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Green Island (Queensland)

Green Island (originally Dabuukji) is an island and locality in the Cairns Region, Queensland, Australia.

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Guinea (coin)

The guinea was a coin of approximately one quarter ounce of gold that was minted in Great Britain between 1663 and 1814.

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HMS Endeavour

HMS Endeavour, also known as HM Bark Endeavour, was a British Royal Navy research vessel that Lieutenant James Cook commanded to Australia and New Zealand on his first voyage of discovery from 1768 to 1771.

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Hudson Bay

Hudson Bay (Inuktitut: Kangiqsualuk ilua, baie d'Hudson) (sometimes called Hudson's Bay, usually historically) is a large body of saltwater in northeastern Canada with a surface area of.

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Ian Ridpath

Ian William Ridpath (born 1 May 1947, Ilford, Essex) is an English science writer and broadcaster best known as a popularizer of astronomy and a biographer of constellation history.

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International Astronomical Union

The International Astronomical Union (IAU; Union astronomique internationale, UAI) is an international association of professional astronomers, at the PhD level and beyond, active in professional research and education in astronomy.

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Jakarta, officially the Special Capital Region of Jakarta (Daerah Khusus Ibu Kota Jakarta), is the capital and largest city of Indonesia.

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James Bradley

James Bradley FRS (March 1693 – 13 July 1762) was an English astronomer and priest and served as Astronomer Royal from 1742, succeeding Edmond Halley.

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James Cook

Captain James Cook (7 November 1728Old style date: 27 October14 February 1779) was a British explorer, navigator, cartographer, and captain in the Royal Navy.

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James Short (mathematician)

James Short FRS (10 June O.S. (21 June N.S.) 1710 – 14 June 1768) was a Scottish mathematician and manufacturer of optical instruments, principally telescopes.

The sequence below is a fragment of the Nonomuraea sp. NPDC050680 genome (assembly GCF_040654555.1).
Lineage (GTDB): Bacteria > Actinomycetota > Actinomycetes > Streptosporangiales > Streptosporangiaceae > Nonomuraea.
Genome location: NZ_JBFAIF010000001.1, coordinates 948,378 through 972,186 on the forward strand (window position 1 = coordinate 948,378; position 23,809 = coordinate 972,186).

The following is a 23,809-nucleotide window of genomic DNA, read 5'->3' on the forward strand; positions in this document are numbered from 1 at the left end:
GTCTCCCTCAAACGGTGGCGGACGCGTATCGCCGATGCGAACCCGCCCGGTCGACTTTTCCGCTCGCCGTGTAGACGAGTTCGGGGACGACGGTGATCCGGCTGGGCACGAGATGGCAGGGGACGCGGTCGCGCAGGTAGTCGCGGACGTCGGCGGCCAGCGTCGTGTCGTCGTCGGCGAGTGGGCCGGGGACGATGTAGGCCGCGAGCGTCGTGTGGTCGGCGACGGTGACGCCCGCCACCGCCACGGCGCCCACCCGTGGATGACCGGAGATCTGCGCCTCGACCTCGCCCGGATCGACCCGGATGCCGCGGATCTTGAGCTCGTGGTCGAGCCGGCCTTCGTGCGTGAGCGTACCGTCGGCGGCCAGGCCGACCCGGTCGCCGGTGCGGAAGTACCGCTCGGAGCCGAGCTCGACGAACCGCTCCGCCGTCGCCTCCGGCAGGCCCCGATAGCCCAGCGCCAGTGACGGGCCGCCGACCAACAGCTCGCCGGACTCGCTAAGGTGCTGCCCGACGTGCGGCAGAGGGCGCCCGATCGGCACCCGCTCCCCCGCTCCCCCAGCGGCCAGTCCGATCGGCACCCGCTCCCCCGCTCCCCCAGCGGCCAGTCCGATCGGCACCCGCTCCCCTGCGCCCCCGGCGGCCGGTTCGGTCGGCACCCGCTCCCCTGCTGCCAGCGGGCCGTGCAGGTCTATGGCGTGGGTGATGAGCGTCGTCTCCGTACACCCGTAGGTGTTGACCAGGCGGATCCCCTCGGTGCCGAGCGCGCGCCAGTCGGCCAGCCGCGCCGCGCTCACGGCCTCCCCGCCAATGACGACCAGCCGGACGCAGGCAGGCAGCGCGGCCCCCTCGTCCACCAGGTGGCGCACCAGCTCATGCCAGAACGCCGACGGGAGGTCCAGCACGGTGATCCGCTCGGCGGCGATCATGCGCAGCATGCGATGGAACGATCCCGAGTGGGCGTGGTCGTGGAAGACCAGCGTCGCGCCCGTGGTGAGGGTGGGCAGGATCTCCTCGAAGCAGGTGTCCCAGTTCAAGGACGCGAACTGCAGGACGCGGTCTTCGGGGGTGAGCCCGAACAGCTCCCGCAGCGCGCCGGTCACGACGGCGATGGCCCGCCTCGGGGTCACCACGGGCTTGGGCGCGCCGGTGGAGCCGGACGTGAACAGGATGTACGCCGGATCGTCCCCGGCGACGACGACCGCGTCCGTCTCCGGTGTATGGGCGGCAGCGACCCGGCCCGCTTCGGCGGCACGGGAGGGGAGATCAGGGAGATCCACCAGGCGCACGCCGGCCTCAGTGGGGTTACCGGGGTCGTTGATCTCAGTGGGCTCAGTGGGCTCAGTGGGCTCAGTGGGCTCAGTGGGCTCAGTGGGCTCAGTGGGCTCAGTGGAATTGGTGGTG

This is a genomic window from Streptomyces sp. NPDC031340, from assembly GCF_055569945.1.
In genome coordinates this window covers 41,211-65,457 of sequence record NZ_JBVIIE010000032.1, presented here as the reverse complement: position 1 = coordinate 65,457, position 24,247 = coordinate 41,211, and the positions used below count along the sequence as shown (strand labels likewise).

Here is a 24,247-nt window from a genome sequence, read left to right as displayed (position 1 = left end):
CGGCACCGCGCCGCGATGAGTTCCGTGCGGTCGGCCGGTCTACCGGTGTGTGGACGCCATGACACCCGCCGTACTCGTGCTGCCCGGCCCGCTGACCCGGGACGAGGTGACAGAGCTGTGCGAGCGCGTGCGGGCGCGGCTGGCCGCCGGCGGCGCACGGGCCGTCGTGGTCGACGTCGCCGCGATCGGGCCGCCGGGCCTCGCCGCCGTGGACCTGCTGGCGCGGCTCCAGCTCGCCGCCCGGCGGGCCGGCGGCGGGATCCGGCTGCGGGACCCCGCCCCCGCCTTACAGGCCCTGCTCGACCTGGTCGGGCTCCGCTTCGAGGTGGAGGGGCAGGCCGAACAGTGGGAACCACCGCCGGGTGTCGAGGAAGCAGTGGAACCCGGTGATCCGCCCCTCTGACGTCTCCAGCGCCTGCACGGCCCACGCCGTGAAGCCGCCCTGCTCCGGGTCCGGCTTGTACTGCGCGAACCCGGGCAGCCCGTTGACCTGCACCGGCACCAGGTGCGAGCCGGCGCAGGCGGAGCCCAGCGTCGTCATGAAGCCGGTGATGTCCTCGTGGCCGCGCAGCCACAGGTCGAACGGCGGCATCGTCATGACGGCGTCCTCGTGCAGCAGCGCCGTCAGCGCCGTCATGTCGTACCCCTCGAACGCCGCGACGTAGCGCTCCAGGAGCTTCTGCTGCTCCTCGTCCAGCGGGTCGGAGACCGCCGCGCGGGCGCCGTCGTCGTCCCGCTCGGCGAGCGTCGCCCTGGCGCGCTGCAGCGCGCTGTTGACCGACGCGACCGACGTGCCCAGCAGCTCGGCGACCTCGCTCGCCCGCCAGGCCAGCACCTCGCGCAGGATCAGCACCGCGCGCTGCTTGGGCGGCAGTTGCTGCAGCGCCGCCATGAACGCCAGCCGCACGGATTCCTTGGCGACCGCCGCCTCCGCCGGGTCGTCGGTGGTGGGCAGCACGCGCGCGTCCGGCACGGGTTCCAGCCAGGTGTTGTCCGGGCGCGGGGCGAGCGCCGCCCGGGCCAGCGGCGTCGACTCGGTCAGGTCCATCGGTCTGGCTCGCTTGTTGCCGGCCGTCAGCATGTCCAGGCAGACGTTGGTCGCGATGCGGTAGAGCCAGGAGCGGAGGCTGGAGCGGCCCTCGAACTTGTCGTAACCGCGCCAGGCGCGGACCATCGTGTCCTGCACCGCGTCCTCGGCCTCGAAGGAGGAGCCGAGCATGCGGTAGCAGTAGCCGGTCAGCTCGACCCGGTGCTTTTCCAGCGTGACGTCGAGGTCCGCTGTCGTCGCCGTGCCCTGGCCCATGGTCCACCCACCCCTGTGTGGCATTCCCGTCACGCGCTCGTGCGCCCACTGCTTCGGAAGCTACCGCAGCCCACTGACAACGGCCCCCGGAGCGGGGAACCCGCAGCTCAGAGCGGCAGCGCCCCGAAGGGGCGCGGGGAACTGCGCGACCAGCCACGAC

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John Harrison

John Harrison (– 24 March 1776) was a self-educated English carpenter and clockmaker who invented a marine chronometer, a long-sought-after device for solving the problem of calculating longitude while at sea.

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Joseph Banks

Sir Joseph Banks, 1st Baronet, (19 June 1820) was an English naturalist, botanist and patron of the natural sciences.

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London is the capital and most populous city of England and the United Kingdom.

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Longitude, is a geographic coordinate that specifies the east-west position of a point on the Earth's surface.

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Longitude rewards

The longitude rewards were the system of inducement prizes offered by the British government as a simple and practical method for the precise determination of a ship's longitude at sea.

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Lunar distance (navigation)

In celestial navigation, lunar distance is the angular distance between the Moon and another celestial body.

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Matavai Bay

Matavai Bay is a bay on the north coast of Tahiti, the largest island in the Windward group of French Polynesia.

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Mercury Bay

Mercury Bay is a large V-shaped bay on the eastern coast of the Coromandel Peninsula on the North Island of New Zealand.

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Nathaniel Bliss

The Reverend Nathaniel Bliss (28 November 1700 – 2 September 1764) was an English astronomer of the 18th century, serving as Britain's fourth Astronomer Royal between 1762 and 1764.

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Nevil Maskelyne

The Rev Dr Nevil Maskelyne DD FRS FRSE (6 October 1732 – 9 February 1811) was the fifth British Astronomer Royal.

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Pacific Ocean

The Pacific Ocean is the largest and deepest of Earth's oceanic divisions.

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A ship's purser (also purser or pusser) is the person on a ship principally responsible for the handling of money on board.

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Quadrant (instrument)